This beautifully produced volume collects ten short stories in manga form, two based on works by Edogawa Ranpo, one from a story by Robert Hichens, the remaining seven original to Ito. Already recognised as one of manga’s leading artists thanks to Tomie and Uzumaki, it goes without saying that the artwork Ito has produced here is as beautiful and imaginative as it is dark and visceral.
Venus in the Blind Spot delivers an impressive spectrum of storytelling. 'Billions Alone' is a genuinely unsettling study of loneliness and social inability set against a broader enigma of mass disappearances, sharing a similar sense of disquiet at the emptiness of modern life as Will Carver’s recent novel Nothing Important Happened Today. Elsewhere, ‘An Unearthly Love’ and ‘Keepsake’ explore the dark side of human relationships, ‘The Enigma of Amigara Fault’ trades in folk horror and the unexplained (Ito’s haunted landscapes subtly evoke Picnic at Hanging Rock), while the title story veers into sci-fi and is bound to appeal to fans of Black Mirror.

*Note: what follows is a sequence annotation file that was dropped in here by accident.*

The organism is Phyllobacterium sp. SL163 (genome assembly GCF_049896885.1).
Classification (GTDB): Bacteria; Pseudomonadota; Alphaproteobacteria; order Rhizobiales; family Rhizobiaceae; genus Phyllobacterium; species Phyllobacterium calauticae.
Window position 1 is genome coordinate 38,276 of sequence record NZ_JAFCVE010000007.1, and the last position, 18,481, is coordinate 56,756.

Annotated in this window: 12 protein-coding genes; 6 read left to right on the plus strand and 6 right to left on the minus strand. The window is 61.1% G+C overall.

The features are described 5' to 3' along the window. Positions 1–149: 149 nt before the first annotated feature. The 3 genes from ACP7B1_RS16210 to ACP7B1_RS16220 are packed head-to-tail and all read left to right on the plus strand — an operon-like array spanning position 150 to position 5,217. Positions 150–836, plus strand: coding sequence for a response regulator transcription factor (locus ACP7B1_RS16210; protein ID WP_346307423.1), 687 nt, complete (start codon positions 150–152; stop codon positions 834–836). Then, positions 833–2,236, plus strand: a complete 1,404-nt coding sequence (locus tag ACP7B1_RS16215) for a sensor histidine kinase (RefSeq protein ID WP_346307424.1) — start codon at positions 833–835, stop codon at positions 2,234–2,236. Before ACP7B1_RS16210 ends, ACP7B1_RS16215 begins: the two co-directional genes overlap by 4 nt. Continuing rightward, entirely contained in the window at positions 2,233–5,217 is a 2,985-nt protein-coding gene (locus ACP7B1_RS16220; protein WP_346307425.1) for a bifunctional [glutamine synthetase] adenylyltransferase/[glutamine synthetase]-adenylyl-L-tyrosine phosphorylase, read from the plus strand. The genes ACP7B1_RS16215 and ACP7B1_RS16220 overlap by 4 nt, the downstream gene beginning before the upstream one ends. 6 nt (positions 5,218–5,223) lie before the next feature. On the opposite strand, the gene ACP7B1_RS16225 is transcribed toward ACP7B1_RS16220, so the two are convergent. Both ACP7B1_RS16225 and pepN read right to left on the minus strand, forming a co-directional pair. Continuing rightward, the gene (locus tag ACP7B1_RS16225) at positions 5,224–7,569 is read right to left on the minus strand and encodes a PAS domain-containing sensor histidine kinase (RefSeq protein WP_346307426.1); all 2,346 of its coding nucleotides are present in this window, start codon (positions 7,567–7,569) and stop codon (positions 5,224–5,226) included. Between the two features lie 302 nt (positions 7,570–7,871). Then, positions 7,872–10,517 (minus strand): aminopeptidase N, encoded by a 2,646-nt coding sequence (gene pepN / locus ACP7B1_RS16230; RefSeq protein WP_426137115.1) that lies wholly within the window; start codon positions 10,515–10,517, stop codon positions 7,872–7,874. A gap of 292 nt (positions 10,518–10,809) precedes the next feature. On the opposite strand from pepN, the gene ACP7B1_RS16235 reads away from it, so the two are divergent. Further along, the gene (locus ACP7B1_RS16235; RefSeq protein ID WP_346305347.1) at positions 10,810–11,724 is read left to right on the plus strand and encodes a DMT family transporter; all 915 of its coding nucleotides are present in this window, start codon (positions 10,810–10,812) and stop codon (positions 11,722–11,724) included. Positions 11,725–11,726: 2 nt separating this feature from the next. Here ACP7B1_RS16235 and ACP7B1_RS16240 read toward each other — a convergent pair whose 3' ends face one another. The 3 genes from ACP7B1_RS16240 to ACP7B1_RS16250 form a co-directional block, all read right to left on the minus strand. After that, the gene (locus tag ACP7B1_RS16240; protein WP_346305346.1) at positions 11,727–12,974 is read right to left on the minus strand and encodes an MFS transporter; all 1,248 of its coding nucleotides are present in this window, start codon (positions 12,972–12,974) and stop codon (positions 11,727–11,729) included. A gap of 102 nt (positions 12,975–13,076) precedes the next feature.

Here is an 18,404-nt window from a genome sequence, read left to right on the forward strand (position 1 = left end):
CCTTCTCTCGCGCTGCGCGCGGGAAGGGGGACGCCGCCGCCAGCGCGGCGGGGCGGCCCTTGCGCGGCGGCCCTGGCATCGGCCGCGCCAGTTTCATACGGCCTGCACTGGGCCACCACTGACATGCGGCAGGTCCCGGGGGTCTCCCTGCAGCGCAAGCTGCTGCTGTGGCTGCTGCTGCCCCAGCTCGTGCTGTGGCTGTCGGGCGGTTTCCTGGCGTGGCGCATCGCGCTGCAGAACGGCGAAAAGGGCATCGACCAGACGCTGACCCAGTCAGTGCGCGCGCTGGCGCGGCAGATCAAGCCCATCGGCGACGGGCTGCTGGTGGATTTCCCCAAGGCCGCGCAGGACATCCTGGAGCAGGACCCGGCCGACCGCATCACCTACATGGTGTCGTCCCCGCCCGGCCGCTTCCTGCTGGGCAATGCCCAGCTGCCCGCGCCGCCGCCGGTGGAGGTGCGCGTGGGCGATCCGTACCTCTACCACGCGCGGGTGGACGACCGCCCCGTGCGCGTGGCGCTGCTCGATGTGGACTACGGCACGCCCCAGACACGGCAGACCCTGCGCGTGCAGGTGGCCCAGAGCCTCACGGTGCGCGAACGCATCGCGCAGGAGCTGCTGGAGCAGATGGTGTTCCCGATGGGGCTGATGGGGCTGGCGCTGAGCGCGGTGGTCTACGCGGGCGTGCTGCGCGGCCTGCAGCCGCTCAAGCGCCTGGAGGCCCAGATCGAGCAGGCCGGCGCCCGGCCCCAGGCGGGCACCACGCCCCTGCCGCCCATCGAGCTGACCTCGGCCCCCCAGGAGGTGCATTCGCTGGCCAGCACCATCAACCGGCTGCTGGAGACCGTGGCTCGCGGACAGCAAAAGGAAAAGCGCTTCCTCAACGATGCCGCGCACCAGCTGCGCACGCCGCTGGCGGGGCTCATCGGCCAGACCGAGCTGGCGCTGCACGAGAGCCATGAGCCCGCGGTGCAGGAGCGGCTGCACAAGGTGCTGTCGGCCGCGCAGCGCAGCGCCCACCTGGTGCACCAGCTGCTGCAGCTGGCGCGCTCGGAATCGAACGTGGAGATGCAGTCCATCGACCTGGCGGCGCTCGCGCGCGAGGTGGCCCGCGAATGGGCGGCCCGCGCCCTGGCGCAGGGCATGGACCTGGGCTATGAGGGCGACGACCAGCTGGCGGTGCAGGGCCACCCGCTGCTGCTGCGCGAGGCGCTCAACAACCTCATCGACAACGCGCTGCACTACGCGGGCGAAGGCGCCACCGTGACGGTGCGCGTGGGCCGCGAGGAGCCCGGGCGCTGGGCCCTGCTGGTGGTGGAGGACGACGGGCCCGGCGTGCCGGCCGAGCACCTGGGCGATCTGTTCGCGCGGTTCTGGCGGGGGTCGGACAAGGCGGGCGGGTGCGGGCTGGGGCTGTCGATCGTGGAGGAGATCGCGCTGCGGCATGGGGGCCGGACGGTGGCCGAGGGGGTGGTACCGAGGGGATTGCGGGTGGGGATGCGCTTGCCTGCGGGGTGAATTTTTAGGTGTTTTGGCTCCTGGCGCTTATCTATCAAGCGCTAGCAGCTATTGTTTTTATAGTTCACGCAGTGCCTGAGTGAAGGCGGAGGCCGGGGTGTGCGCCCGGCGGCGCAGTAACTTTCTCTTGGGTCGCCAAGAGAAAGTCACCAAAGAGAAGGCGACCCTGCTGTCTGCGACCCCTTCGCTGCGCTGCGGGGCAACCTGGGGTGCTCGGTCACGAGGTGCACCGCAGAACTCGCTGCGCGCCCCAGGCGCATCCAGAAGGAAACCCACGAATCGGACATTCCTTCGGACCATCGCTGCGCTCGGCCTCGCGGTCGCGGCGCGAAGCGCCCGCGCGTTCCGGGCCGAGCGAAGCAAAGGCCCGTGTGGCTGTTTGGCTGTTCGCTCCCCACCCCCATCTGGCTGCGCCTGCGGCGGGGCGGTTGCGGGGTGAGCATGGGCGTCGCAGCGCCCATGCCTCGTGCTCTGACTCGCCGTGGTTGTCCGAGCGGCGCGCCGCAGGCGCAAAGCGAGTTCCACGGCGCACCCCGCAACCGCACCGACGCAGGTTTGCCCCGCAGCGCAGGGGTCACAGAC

Surprisingly, in amongst the chills, gruesome set-pieces and twist-of-the-knife endings, Ito includes a heartfelt and energetically drawn paean to manga pioneer Kazuo Umezz. Part memoir of what Umezz’s work meant to the young Ito, part ardent fan letter, it’s a sharp contrast with the grotesquerie of the other tales.
For anyone new to manga and general or Ito in particular, Venus in the Blind Spot is an ideal starting point. I’ll certainly be exploring more of his work.
Neil Fulwood was born in Nottingham, where he still lives and works. He is the author of two poetry collections with Shoestring Press, No Avoiding It and Can’t Take Me Anywhere, with a third forthcoming in June 2021.